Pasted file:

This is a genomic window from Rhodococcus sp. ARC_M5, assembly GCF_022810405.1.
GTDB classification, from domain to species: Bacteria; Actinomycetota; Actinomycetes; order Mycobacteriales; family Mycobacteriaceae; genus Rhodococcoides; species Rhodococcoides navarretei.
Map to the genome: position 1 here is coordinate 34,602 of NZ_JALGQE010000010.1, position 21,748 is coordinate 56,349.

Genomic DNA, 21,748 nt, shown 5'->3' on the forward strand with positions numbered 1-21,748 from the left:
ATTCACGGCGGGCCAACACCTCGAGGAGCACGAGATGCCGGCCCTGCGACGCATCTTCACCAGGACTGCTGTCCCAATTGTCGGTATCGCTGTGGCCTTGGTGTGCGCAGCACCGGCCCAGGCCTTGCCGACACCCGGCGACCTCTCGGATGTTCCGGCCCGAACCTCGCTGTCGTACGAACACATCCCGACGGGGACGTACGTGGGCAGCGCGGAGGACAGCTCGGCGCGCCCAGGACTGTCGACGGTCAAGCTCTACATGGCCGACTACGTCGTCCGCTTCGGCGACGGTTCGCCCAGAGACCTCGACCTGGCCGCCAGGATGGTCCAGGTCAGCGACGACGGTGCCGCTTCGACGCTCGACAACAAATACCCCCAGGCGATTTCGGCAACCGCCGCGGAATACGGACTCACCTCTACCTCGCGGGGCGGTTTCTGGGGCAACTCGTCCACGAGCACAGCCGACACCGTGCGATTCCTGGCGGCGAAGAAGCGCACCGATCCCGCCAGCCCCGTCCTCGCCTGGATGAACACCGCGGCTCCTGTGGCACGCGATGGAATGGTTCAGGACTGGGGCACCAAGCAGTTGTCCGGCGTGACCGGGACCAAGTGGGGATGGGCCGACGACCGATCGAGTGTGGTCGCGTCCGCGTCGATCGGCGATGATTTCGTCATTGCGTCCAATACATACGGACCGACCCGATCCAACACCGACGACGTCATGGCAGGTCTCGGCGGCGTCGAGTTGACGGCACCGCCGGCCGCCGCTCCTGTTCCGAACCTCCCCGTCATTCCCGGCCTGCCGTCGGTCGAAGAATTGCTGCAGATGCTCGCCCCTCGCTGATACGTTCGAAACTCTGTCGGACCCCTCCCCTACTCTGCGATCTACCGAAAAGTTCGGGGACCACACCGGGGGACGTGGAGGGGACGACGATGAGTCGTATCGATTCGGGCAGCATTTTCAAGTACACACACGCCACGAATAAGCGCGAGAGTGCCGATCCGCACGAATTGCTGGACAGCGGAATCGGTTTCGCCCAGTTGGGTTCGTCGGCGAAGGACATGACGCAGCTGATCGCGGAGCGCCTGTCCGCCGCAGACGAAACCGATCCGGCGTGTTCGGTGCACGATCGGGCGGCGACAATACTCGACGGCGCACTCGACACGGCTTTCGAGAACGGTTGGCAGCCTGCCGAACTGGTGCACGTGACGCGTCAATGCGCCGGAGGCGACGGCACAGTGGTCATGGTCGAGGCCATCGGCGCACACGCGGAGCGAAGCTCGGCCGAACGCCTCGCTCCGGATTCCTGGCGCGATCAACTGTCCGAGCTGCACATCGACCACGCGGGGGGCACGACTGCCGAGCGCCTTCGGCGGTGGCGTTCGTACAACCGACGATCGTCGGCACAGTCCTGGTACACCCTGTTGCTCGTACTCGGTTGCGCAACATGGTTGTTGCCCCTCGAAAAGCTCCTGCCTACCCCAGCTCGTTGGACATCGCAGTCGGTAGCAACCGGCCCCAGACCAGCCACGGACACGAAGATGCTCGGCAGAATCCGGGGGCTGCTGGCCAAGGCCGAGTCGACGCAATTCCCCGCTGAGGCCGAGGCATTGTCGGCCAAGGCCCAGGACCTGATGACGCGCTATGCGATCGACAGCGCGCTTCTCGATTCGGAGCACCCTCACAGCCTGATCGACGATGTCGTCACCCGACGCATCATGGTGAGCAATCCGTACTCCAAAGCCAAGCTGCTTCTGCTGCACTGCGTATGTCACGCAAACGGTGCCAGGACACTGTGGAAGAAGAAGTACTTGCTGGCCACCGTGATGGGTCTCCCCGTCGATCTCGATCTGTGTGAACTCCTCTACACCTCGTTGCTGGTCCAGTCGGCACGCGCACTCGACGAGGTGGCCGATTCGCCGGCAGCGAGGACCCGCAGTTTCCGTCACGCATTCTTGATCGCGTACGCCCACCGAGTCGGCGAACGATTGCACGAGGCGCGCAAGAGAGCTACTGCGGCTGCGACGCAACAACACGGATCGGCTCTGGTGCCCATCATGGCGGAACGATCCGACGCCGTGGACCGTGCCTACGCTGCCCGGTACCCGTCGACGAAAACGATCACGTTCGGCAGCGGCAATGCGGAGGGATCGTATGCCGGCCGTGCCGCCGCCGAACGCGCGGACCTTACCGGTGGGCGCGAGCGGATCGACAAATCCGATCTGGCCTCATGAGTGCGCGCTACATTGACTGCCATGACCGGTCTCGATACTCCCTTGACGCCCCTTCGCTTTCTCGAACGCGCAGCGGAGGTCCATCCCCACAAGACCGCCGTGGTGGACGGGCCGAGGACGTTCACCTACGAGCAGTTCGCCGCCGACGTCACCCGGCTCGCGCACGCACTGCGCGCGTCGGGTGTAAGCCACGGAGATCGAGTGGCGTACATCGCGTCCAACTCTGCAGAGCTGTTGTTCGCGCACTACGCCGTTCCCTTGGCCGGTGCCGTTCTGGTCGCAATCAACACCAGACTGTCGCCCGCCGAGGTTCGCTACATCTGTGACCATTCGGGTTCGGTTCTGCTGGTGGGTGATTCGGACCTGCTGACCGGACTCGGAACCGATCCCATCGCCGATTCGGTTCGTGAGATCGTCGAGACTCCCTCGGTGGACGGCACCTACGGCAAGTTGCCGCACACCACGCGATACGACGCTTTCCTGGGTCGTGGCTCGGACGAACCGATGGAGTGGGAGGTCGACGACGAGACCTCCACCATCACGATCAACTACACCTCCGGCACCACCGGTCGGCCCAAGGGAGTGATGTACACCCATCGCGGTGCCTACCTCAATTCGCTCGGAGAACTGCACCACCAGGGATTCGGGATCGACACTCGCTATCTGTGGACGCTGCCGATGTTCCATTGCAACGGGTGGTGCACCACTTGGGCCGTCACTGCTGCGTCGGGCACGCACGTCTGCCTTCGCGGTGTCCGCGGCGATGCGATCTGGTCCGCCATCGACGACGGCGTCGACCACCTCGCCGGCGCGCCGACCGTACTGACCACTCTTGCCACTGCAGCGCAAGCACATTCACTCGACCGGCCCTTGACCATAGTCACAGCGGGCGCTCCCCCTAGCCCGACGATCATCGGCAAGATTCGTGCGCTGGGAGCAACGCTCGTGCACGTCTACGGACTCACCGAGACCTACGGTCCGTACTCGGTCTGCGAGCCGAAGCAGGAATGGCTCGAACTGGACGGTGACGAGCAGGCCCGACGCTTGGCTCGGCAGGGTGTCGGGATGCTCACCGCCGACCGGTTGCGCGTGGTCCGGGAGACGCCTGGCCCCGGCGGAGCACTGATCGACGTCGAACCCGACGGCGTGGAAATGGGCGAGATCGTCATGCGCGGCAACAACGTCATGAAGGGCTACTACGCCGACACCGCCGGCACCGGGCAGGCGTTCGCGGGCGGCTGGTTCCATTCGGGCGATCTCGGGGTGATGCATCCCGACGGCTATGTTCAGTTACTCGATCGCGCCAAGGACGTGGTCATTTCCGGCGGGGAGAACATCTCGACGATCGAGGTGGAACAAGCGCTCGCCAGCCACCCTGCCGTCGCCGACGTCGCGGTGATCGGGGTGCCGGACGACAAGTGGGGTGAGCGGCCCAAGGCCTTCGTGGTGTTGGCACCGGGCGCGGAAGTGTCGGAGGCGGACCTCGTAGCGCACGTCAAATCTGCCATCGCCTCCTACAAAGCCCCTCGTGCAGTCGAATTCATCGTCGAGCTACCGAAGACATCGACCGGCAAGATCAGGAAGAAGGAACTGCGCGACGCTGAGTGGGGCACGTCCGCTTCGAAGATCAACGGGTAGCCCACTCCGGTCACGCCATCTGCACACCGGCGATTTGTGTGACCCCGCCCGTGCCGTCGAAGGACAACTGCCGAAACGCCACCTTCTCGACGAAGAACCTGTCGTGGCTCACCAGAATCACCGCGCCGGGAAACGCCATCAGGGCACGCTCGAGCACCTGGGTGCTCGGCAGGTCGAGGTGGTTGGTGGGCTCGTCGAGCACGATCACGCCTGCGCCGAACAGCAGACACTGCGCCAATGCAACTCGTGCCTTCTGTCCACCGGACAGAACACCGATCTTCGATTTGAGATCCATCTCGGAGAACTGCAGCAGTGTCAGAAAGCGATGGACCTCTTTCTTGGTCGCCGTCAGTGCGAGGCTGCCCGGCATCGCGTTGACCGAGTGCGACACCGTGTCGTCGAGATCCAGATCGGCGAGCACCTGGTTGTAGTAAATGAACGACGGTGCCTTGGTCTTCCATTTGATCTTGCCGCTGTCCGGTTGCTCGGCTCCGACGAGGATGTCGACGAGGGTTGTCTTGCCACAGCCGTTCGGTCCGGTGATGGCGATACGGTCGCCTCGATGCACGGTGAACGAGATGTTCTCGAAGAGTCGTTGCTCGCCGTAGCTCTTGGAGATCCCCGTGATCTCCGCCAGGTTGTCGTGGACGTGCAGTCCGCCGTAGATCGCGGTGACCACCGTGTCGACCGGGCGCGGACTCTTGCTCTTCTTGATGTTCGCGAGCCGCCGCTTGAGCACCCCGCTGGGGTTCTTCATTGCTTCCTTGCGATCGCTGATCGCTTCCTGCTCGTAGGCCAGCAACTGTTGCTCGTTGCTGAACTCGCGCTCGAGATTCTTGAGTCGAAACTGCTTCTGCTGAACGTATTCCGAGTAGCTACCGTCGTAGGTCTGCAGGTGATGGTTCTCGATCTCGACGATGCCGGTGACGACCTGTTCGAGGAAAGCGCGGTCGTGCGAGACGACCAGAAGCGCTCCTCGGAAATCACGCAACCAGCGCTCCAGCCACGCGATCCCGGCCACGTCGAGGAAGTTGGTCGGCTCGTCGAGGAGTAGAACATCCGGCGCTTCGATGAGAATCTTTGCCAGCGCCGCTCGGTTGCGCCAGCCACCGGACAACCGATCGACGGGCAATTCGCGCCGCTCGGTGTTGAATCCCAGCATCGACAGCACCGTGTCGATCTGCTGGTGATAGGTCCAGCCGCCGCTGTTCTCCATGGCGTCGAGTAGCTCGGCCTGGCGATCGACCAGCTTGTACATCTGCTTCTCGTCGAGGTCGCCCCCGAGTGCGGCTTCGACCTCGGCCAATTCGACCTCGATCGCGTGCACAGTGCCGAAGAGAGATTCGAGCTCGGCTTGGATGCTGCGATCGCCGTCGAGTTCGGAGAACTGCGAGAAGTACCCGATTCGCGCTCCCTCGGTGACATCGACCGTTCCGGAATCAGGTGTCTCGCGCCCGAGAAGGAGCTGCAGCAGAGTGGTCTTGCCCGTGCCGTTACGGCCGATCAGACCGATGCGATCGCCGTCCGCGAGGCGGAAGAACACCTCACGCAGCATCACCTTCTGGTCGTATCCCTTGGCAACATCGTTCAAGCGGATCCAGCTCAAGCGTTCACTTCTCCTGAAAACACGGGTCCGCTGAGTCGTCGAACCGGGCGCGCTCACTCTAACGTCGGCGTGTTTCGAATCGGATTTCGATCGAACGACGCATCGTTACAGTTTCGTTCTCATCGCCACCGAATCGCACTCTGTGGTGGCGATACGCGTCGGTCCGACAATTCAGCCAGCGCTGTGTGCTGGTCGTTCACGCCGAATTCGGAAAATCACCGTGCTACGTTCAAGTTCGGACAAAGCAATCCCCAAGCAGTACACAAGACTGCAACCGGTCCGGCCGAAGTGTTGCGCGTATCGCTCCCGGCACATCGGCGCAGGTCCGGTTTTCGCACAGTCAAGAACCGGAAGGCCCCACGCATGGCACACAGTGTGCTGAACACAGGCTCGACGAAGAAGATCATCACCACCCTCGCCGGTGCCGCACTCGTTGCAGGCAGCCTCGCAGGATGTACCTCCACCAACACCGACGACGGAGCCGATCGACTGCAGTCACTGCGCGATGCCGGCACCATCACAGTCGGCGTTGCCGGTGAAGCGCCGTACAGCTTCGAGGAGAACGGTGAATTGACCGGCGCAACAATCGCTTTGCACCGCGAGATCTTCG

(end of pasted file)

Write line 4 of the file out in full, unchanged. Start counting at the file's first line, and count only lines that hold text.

Genomic DNA, 21,748 nt, shown 5'->3' on the forward strand with positions numbered 1-21,748 from the left: